These are things we have known! And we have been dead wrong about them all. We, like Peter have told Jesus what we know, and Jesus has said, “Stop it! You are nothing but stumbling blocks in my kingdom!”

We thought we had it right, but Jesus called us on our pride and certainty. The Church is slowly coming to understand that God’s truth cannot be held in a box. God’s plans are far bigger than our plans and God’s grace is far bigger than we can ever imagine.

But this does not only happen in the sphere of the global church, we can be, and often are guilty of this as individual followers of Jesus. Whenever we judge people on the basis of first impressions, or because of their appearance, or their political associations we become stumbling blocks for the work God wants to do through those very people. When I dismiss people because they are always looking for a handout, or when I give people greater attention because of the way they dress, I am guilty of thinking I know their hearts and I know God’s thoughts.

Peter became a stumbling block when he told Jesus he knew better than Jesus – we become stumbling blocks when we impose our judgments on the people around us. When we do that, rather than taking up our cross, we are looking out for our own interests. We do not know the stories of the people around us. We don’t know about the cancer that is strangling a parent, or the Alzheimer’s that now requires the 24 hour presence of a care-giver. We may not know the addiction that is controlling a co-worker, or the family tension that has arisen over a daughter’s sexual identity. We may not know that the person who disagrees with us politically lost a son in military service. Instead of pointing out another’s rude behavior, or false belief, or wrong position can we simply walk with them and love them? This is part of what it means to take up a cross and follow Jesus.

But Peter’s sin can be even more personal than that. There are beliefs we carry about ourselves that are a stumbling block in our relationships with God and others. Often these beliefs reveal themselves as tapes that we play in our minds. It may be the tape of the teacher who called you stupid, or the words of the parent who told you he was embarrassed of you, or the tape you created after your business failed or your marriage broke up. These self-condemning statements keep us trapped in self destructive cycles that blind us to the message of Jesus.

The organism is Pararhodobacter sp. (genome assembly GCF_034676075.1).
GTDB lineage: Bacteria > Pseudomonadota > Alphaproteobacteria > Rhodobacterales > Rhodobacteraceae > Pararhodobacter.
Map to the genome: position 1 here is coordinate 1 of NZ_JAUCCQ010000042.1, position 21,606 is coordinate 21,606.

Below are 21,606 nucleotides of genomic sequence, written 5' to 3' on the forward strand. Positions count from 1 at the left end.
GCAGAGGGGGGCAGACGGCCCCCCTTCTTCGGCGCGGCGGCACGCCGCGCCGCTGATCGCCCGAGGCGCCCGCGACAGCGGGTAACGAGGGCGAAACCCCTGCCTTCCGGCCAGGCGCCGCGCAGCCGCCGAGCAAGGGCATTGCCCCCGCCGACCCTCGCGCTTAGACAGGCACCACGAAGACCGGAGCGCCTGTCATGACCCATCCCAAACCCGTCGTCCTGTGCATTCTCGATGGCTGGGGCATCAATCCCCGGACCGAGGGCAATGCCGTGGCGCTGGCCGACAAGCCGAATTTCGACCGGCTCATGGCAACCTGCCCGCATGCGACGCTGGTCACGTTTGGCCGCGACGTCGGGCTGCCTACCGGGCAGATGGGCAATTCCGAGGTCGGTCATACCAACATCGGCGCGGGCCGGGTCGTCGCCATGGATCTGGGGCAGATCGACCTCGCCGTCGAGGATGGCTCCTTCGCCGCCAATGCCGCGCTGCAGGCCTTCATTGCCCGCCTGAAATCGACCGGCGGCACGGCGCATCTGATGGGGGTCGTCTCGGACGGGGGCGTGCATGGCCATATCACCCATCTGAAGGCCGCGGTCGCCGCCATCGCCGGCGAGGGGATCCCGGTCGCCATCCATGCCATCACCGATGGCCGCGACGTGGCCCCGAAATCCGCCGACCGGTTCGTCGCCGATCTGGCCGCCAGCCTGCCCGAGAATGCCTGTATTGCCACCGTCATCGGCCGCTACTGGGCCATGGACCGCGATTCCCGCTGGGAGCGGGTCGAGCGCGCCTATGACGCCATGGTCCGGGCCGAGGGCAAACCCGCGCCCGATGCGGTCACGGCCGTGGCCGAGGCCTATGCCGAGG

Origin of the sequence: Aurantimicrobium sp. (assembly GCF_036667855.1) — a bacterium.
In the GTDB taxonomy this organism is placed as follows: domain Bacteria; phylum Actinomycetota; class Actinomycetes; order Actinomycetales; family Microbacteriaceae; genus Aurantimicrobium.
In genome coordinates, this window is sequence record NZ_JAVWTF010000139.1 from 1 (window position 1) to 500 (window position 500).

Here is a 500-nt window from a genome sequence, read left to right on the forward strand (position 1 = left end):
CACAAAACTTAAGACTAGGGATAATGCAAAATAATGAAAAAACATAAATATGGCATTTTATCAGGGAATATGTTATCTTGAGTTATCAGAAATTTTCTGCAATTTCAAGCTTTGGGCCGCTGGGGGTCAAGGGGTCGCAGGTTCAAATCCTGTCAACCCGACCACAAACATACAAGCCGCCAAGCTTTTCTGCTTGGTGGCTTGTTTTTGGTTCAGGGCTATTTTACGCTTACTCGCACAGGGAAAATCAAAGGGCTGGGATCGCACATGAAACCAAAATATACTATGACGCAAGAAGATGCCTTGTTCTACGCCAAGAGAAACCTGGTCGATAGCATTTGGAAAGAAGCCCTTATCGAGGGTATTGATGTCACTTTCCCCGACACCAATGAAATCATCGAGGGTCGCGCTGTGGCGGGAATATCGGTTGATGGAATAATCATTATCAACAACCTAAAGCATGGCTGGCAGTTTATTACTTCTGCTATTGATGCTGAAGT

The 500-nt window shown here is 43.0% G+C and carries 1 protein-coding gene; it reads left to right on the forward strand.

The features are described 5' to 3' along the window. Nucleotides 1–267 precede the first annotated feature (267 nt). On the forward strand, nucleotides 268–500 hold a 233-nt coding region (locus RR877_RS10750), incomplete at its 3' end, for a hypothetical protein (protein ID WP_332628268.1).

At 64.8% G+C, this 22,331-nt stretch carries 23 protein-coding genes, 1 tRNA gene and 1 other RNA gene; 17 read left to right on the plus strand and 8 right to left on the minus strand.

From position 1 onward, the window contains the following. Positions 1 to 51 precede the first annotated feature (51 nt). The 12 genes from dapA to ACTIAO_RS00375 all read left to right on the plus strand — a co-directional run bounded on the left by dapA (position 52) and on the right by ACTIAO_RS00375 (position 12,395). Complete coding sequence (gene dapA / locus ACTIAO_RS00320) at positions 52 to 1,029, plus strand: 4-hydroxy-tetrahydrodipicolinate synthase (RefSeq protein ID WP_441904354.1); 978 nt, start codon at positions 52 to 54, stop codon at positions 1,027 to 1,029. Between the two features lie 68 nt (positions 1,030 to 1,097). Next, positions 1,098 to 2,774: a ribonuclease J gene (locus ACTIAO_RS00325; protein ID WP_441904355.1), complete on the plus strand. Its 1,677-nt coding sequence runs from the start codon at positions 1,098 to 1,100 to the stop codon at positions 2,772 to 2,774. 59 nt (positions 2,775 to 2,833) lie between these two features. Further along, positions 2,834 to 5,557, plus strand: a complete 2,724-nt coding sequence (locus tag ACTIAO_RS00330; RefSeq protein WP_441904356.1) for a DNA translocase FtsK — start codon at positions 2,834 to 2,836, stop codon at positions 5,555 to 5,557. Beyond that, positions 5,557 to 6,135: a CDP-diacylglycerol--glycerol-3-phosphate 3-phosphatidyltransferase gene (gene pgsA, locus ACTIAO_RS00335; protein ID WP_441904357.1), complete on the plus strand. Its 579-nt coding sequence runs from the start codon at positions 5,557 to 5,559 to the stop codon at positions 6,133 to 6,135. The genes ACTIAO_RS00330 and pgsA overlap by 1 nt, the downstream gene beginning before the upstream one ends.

Max Lucado tells the story of Li Fuyan. He had tried every treatment imaginable to ease his throbbing headaches. For 4 years he had struggled with the headaches. Nothing helped. An X-ray finally revealed the culprit. A rusty four-inch knife blade had been lodged in his skull for four years. In an attack by a robber, Fuyan had suffered lacerations on the right side of his jaw. He never knew that the blade of the knife used in the robbery had broken off inside his head. No wonder he suffered from such stabbing pain. Surgery was required to remove the blade that was causing his pain.

Here is the truth, we can’t live with foreign objects buried in our bodies  or in our souls. The things buried in our souls will destroy us. What would an X-ray of your interior reveal? Regrets over an [earlier] relationship? Remorse over a poor choice? Shame about the marriage that didn’t work, the habit you couldn’t quit, the temptation you didn’t resist, or the courage you couldn’t find? Guilt, both legitimate guilt and false guilt, lies hidden just beneath the surface, festering, irritating, slowly killing. Sometimes it is so deeply embedded you don’t know the cause.

To find freedom we must take up the cross. That means permitting God to remove from our lives all those things which do not belong, both the sins, and the false beliefs. To take up our cross and lose our lives for Christ, is to lay aside all judgements but those that Jesus makes. It means to place on the line even our beliefs about God and let God teach us.

Peter believed he knew all about the Messiah, and Jesus told him he was wrong. There are many things we believe about Messiah, about others and even about ourselves, that are wrong. As we lose our lives in the life of Christ, as we take up the cross with Jesus, as we apply his call to love one another as he has loved us, then we return to place of the Rock where Jesus will build his church.

  May we find freedom from all that causes stumbling.  AMEN